As older people start to lose some of their mental abilities, regular exercise might slow the progression to dementia, a new study indicates.
With five months of physical activity, the mental ability of seniors with so-called mild cognitive impairment improved significantly, researchers in Canada report.
They also found that computerized training to improve memory added to the benefits of exercise. But taking vitamin D supplements had no effect on tests of thinking and memory.
“There is no cure for dementia, but lifestyle choices can help prevent it and partly counteract the impact of age and chronic diseases on brain health,” said study co-author Louis Bherer. He’s a neuropsychologist and senior scientist and director of EPIC Center at the Montreal Heart Institute.
Mild cognitive impairment is the intermediate state between normal brain aging and early dementia, the study authors noted. Research has shown this is the optimal time to implement preventive strategies and early treatment.
For the study, Bherer and his colleagues randomly assigned 175 men and women, average age 73, to exercise only three times a week; or to exercise plus vitamin D supplements or computerized cognitive training, or both for 20 weeks. The vitamin D dose was 10,000 IU three times a week.
The study found that 20 weeks of aerobic and resistance exercise along with computerized cognitive training, which works to improve memory and attitude, showed significant improvement of cognition in patients with MCI. However, “no significant effect of adding vitamin D to the exercise regime was found,” the authors wrote.
“While exercise has been put forth for its potential protective effect on the brain and preventing dementia, cognitive stimulation added to an exercise regimen could boost cognition even in seniors already experiencing cognitive decline,” Bherer said.
He noted that exercise indirectly helps prevent and manage chronic diseases like diabetes, high blood pressure, obesity and others, all of which affect the brain. Directly, exercise increases blood flow, including blood flow to the brain, improves vascular function and increases brain plasticity.
“In fact, some studies showed improved volume of the hippocampus, a key region for memory that is affected early as we age,” Bherer said.
Moreover, it’s never too late to start exercising to see a benefit. “Our study suggests that even frail older adults can benefit from three months of exercise and show cognitive improvement,” he said.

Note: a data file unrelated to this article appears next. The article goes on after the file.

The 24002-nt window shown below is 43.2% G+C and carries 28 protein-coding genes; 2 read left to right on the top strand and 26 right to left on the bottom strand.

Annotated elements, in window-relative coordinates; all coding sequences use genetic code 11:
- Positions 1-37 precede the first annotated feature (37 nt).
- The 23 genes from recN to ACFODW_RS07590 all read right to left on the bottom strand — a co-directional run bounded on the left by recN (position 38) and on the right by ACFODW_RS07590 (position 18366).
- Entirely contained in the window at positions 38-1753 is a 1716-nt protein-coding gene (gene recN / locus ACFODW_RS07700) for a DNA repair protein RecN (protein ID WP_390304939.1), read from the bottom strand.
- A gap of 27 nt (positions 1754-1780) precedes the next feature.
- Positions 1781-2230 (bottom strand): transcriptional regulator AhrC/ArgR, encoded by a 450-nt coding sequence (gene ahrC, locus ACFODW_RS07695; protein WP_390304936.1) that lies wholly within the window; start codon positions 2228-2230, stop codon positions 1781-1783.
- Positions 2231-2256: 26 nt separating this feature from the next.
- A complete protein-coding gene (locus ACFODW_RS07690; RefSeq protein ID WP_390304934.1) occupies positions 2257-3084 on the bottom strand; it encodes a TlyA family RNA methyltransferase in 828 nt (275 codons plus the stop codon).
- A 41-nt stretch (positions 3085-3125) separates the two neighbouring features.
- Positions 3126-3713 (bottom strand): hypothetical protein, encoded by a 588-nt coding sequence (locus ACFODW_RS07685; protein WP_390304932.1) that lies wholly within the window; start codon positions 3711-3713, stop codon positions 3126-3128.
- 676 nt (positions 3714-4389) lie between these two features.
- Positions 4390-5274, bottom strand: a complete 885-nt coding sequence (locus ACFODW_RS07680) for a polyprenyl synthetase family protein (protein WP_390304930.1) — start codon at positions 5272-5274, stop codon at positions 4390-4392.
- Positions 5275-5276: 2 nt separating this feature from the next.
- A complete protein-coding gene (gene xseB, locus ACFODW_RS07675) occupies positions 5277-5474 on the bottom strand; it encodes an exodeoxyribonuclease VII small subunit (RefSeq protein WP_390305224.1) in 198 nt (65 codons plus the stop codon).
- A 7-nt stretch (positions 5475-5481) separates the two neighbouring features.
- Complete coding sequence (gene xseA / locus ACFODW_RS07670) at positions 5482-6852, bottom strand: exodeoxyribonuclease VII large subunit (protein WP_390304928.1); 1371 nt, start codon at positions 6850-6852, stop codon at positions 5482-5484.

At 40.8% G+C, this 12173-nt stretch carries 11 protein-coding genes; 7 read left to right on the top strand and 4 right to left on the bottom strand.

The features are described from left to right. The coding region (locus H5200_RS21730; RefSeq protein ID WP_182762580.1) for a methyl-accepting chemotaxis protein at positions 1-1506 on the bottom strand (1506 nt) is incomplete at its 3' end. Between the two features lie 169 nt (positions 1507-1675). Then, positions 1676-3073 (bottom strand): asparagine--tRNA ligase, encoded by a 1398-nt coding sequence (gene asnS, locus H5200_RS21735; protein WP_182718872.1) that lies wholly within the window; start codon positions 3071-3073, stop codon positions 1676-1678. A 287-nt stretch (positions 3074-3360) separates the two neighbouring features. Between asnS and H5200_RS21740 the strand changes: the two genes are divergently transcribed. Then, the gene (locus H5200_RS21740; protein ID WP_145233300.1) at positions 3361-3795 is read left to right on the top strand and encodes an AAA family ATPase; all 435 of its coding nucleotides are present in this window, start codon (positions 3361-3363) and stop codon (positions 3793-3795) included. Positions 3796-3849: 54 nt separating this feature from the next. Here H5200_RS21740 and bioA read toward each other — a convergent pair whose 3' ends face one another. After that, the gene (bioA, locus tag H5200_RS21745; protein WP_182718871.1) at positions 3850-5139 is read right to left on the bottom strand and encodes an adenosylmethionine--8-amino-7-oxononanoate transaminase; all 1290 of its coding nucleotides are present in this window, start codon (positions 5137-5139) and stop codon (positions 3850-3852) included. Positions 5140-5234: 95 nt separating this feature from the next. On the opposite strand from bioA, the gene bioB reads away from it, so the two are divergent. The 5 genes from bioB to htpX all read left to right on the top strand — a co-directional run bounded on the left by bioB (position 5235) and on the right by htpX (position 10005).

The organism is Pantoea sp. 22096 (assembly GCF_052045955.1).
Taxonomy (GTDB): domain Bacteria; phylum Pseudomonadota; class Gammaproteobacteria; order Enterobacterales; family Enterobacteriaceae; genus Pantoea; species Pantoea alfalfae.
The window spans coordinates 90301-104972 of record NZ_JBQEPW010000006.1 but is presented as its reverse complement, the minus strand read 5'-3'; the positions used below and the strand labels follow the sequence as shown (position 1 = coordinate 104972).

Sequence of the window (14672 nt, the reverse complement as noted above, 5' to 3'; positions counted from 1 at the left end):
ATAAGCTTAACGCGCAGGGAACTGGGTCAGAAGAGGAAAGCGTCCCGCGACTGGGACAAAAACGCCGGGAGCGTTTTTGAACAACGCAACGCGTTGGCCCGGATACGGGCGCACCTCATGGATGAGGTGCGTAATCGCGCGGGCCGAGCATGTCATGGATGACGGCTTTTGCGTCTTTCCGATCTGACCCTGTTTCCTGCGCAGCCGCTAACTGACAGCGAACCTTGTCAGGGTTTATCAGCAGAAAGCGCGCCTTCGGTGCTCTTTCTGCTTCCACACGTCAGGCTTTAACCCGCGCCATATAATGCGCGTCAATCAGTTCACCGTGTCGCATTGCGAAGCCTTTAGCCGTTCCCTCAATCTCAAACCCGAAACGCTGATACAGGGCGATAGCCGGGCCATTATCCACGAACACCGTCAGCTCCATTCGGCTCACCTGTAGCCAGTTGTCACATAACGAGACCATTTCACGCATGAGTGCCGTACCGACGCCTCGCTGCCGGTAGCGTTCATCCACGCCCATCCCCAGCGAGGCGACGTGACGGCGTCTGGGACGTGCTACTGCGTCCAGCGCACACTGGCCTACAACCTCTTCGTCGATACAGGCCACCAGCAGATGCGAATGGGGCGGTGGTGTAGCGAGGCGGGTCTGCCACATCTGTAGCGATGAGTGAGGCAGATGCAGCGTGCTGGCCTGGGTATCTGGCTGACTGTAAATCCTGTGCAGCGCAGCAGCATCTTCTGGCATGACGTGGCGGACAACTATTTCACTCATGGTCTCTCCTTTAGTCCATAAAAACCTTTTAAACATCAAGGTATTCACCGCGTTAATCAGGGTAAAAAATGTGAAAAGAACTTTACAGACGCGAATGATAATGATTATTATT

Dr. Edith Burns is a professor of medicine and director of geriatrics and palliative medicine at the Zucker School of Medicine at Hofstra University/Northwell in Manhasset, N.Y.
“This trial adds to a pretty substantial body of evidence showing that physical activity reduces the risk of developing dementia,” said Burns, who reviewed the study.
Although patients saw a benefit from computerized cognitive training, physical activity provided most of the benefit. “I think the biggest bang for the buck is regular physical activity,” she said.
Burns noted that even the latest drugs touted to treat Alzheimer’s disease are no more effective than a regimen of regular activity.
How exercise prevents or slows dementia isn’t really known, Burns said. “We don’t understand all the mechanisms yet, but we certainly have very strong evidence that it provides benefit in multiple areas.”
The problem is motivating older adults to exercise, she said.
“The challenge is how do you get people to exercise and maintain it? When you have somebody who already has some cognitive issues that can be more challenging,” Burns said.
But the effort is well worth it: “You see relative risk reduction in the onset of dementia of close to 40% in people who are regularly physically active,” she added.
Burns believes that a healthy lifestyle plays a major role in preventing dementia in older age, perhaps surpassing the impact of genetics.
“As people age, genetics probably has less of a role in determining disease. It’s lifestyle habits that can modify genetic risk,” she said.
Burns urges everyone to be physically active. “It’s the old saying, use it or lose it.”
The report was published online July 20 in the journal JAMA Network Open.
For more on physical activity and cognitive decline, visit the Alzheimer’s Association.
SOURCES: Louis Bherer, PhD, neuropsychologist and senior scientist, director, EPIC Center, Montreal Heart Institute; Edith Burns, MD, professor, medicine, director, geriatrics and palliative medicine, Zucker School of Medicine at Hofstra University/Northwell, Manhasset, N.Y.; JAMA Network Open, July 20, 2023, online
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